Linking familiar songs to new information can also help imprint information on young minds. Students of the arts learn to think creatively and to solve problems by imagining various solutions, rejecting outdated rules and assumptions. Questions about the arts do not have only one right answer.

As further evidence of the benefits children receive directly based on their exposure to classical music, recent studies have shown that students who study the arts are more successful on standardized tests such as the SAT. The students also achieve higher grades in high school.

In addition, scientific evidence indicates that the reading level of students with one year of music was nearly one grade higher than their peers without such music training. Children with two years of music experience had scores equivalent to two years ahead of their reading age, and these statistics improved with music experience

A study of the arts provides children with an internal glimpse of other cultures and teaches them empathy towards the people of other lands. This development of compassion and empathy, as opposed to development of greed and a “me first” attitude, provides a bridge across cultural chasms that leads to respect of other races at an early age.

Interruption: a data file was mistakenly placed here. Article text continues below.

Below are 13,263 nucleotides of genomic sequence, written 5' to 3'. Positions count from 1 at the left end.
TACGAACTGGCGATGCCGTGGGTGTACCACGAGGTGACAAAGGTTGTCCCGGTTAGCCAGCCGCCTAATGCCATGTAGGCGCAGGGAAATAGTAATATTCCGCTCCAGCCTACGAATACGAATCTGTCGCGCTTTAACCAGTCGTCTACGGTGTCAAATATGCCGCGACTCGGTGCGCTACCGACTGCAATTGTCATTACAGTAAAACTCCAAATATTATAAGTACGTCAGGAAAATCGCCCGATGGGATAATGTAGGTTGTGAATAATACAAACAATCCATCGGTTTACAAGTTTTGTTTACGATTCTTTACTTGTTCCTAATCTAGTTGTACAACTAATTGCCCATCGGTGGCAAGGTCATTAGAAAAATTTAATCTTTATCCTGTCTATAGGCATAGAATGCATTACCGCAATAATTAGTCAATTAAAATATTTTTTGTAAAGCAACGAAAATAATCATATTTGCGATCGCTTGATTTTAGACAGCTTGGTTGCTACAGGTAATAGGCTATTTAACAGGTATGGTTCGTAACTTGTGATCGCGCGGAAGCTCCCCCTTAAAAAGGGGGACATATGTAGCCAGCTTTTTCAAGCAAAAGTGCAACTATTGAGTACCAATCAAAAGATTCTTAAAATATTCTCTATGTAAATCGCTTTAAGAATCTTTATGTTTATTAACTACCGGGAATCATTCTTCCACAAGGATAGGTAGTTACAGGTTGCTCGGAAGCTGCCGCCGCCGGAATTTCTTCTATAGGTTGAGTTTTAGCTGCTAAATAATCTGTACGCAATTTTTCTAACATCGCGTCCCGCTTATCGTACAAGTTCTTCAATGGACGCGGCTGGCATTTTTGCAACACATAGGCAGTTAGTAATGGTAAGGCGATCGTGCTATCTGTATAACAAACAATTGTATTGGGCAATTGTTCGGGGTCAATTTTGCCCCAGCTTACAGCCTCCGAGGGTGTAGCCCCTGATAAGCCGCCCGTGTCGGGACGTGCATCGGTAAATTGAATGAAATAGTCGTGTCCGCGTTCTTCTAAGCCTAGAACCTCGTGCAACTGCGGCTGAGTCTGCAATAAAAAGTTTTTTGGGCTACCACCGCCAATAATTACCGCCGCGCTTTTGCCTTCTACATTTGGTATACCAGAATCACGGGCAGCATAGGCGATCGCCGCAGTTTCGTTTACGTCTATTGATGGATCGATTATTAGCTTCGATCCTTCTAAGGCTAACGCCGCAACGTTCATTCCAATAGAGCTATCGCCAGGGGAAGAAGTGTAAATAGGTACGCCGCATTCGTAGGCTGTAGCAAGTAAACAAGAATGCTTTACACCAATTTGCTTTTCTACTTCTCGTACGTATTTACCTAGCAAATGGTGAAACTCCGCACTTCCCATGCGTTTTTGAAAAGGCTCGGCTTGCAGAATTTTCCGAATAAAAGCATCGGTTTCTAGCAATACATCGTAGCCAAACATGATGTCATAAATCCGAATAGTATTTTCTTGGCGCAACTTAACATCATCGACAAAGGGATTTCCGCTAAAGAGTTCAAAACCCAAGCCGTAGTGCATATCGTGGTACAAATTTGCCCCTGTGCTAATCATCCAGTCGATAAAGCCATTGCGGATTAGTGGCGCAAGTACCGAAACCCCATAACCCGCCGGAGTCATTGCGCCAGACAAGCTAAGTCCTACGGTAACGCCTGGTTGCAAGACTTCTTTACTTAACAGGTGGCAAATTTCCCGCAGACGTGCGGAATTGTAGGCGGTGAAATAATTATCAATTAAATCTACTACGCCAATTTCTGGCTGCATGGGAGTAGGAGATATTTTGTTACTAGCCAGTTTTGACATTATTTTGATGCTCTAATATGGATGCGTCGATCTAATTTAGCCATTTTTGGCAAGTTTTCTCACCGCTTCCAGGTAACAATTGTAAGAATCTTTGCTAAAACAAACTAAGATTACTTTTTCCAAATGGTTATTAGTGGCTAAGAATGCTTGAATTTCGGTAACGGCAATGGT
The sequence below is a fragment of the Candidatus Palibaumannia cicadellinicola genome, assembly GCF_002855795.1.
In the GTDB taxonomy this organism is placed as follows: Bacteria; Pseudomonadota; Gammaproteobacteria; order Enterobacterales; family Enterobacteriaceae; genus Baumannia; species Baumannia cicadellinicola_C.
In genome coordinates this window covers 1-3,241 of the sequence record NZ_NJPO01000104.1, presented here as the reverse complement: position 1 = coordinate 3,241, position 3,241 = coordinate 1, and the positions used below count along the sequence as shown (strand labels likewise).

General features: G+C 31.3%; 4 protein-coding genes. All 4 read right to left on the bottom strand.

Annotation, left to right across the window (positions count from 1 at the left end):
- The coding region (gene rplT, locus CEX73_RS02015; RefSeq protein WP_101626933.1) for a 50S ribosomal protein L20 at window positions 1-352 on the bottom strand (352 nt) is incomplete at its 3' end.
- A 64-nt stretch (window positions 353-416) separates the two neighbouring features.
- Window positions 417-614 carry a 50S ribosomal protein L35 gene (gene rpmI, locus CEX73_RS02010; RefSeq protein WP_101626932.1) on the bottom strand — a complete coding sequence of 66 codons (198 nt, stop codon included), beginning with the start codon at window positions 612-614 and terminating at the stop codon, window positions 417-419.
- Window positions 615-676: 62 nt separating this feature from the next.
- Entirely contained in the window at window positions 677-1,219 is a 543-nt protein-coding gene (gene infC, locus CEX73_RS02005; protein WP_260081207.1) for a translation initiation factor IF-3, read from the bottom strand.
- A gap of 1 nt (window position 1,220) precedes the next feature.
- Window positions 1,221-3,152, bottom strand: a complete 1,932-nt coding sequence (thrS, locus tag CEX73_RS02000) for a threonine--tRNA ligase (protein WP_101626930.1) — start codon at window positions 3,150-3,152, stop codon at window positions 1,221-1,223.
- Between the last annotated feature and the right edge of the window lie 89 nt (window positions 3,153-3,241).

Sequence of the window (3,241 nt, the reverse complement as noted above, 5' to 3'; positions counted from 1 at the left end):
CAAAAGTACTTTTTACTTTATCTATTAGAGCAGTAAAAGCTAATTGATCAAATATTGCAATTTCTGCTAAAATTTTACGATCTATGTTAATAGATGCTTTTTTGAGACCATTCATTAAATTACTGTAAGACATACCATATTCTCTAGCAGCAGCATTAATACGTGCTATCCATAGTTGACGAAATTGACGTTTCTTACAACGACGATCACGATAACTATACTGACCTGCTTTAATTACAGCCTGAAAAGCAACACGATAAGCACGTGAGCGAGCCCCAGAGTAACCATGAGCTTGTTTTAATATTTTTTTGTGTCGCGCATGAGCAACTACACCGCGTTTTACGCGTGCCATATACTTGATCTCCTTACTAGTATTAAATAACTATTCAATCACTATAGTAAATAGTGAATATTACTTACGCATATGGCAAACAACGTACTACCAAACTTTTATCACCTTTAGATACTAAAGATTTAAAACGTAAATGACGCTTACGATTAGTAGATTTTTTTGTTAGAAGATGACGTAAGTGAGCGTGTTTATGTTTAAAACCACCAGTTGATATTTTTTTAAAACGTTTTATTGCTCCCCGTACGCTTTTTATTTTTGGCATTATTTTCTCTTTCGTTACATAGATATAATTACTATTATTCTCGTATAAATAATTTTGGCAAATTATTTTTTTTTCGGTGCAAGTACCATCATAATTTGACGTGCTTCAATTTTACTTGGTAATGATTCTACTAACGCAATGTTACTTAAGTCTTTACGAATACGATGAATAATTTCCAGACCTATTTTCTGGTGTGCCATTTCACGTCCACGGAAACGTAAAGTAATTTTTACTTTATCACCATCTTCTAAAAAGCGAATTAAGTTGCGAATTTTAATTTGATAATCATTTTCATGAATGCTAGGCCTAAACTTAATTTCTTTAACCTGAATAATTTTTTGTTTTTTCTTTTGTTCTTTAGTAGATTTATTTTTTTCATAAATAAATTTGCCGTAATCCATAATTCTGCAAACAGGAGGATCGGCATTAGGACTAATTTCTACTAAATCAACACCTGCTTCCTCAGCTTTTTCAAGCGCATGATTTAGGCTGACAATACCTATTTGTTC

Another benefit of music in teaching new concepts is linked to motivation. A child who is interested and attentive when learning a new skill is much more likely to retain the information over time. In this way, music sparks children’s interest in learning, and creates an optimal environment for long-term skill retention.

Students of music learn craftsmanship as they study how details are painstakingly put together and what constitutes good, as opposed to mediocre, work. These standards, when applied to a student’s own work, demand a new level of excellence and require students to stretch their inner resources.

Music performance teaches young people to conquer fear and to take risks. A little anxiety is a good thing and something that will occur often in life. Dealing with it earlier in life often makes it less of a problem later. Risk-taking is essential if a child is to fully develop his potential.

In essence, an arts education exposes children to the incomparable. Music is a magical gift we must nourish and cultivate in our children. By reinforcing the benefits of music to the children of our community through education and outreach programs, we will see first-hand the power music has to unite and inspire our future generations.

Chicago Chamber Musicians (CCM) was founded in 1986 by a group of prominent musicians and chamber music devotees for the purpose of building an internationally recognized institution devoted to the study and performance of chamber music. Annually, CCM concerts reach 500,000 people in the Chicago area through live concerts and radio broadcasts. In April 2007, CCM launched its first nationally syndicated radio series on the WFMT Radio Network.